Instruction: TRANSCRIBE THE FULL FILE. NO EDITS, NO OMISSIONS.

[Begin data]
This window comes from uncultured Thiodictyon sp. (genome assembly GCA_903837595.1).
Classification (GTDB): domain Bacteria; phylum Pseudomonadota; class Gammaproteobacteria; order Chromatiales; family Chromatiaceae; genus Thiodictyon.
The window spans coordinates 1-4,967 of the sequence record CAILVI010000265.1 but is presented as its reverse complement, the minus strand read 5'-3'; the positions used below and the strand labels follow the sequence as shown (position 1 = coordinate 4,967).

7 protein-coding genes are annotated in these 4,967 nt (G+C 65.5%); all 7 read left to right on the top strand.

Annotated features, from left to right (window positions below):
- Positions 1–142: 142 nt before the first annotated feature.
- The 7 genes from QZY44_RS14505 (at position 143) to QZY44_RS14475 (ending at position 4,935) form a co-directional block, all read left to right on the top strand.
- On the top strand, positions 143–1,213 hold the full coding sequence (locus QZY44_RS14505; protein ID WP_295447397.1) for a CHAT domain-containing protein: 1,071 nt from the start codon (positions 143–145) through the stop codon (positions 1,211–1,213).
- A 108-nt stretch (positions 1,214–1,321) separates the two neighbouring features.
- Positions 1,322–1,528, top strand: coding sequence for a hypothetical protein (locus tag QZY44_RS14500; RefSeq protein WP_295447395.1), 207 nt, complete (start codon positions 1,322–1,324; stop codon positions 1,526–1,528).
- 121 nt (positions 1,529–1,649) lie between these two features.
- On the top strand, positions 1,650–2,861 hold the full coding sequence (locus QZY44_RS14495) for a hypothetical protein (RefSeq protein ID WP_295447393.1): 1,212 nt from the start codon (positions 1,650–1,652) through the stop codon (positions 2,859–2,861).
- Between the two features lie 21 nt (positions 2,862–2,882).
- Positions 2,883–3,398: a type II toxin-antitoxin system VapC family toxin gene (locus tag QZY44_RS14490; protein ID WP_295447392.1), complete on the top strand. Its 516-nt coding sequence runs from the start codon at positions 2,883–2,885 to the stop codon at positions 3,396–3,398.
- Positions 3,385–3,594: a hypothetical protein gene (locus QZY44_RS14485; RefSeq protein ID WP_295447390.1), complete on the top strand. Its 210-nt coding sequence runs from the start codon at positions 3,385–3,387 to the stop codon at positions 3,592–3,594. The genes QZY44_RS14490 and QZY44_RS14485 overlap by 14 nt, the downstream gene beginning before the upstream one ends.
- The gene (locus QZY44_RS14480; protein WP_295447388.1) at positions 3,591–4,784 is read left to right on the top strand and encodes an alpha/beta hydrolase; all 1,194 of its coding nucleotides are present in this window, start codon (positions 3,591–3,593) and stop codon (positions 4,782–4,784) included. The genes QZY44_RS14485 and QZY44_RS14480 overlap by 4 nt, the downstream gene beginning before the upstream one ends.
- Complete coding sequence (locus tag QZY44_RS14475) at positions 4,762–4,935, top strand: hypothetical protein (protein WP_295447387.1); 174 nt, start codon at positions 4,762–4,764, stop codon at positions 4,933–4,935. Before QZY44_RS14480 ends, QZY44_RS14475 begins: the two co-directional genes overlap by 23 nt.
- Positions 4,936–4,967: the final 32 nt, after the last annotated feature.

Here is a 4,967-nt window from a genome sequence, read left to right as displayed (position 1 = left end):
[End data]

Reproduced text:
This window comes from uncultured Thiodictyon sp. (genome assembly GCA_903837595.1).
Classification (GTDB): domain Bacteria; phylum Pseudomonadota; class Gammaproteobacteria; order Chromatiales; family Chromatiaceae; genus Thiodictyon.
The window spans coordinates 1-4,967 of the sequence record CAILVI010000265.1 but is presented as its reverse complement, the minus strand read 5'-3'; the positions used below and the strand labels follow the sequence as shown (position 1 = coordinate 4,967).

7 protein-coding genes are annotated in these 4,967 nt (G+C 65.5%); all 7 read left to right on the top strand.

Annotated features, from left to right (window positions below):
- Positions 1–142: 142 nt before the first annotated feature.
- The 7 genes from QZY44_RS14505 (at position 143) to QZY44_RS14475 (ending at position 4,935) form a co-directional block, all read left to right on the top strand.
- On the top strand, positions 143–1,213 hold the full coding sequence (locus QZY44_RS14505; protein ID WP_295447397.1) for a CHAT domain-containing protein: 1,071 nt from the start codon (positions 143–145) through the stop codon (positions 1,211–1,213).
- A 108-nt stretch (positions 1,214–1,321) separates the two neighbouring features.
- Positions 1,322–1,528, top strand: coding sequence for a hypothetical protein (locus tag QZY44_RS14500; RefSeq protein WP_295447395.1), 207 nt, complete (start codon positions 1,322–1,324; stop codon positions 1,526–1,528).
- 121 nt (positions 1,529–1,649) lie between these two features.
- On the top strand, positions 1,650–2,861 hold the full coding sequence (locus QZY44_RS14495) for a hypothetical protein (RefSeq protein ID WP_295447393.1): 1,212 nt from the start codon (positions 1,650–1,652) through the stop codon (positions 2,859–2,861).
- Between the two features lie 21 nt (positions 2,862–2,882).
- Positions 2,883–3,398: a type II toxin-antitoxin system VapC family toxin gene (locus tag QZY44_RS14490; protein ID WP_295447392.1), complete on the top strand. Its 516-nt coding sequence runs from the start codon at positions 2,883–2,885 to the stop codon at positions 3,396–3,398.
- Positions 3,385–3,594: a hypothetical protein gene (locus QZY44_RS14485; RefSeq protein ID WP_295447390.1), complete on the top strand. Its 210-nt coding sequence runs from the start codon at positions 3,385–3,387 to the stop codon at positions 3,592–3,594. The genes QZY44_RS14490 and QZY44_RS14485 overlap by 14 nt, the downstream gene beginning before the upstream one ends.
- The gene (locus QZY44_RS14480; protein WP_295447388.1) at positions 3,591–4,784 is read left to right on the top strand and encodes an alpha/beta hydrolase; all 1,194 of its coding nucleotides are present in this window, start codon (positions 3,591–3,593) and stop codon (positions 4,782–4,784) included. The genes QZY44_RS14485 and QZY44_RS14480 overlap by 4 nt, the downstream gene beginning before the upstream one ends.
- Complete coding sequence (locus tag QZY44_RS14475) at positions 4,762–4,935, top strand: hypothetical protein (protein WP_295447387.1); 174 nt, start codon at positions 4,762–4,764, stop codon at positions 4,933–4,935. Before QZY44_RS14480 ends, QZY44_RS14475 begins: the two co-directional genes overlap by 23 nt.
- Positions 4,936–4,967: the final 32 nt, after the last annotated feature.

Here is a 4,967-nt window from a genome sequence, read left to right as displayed (position 1 = left end):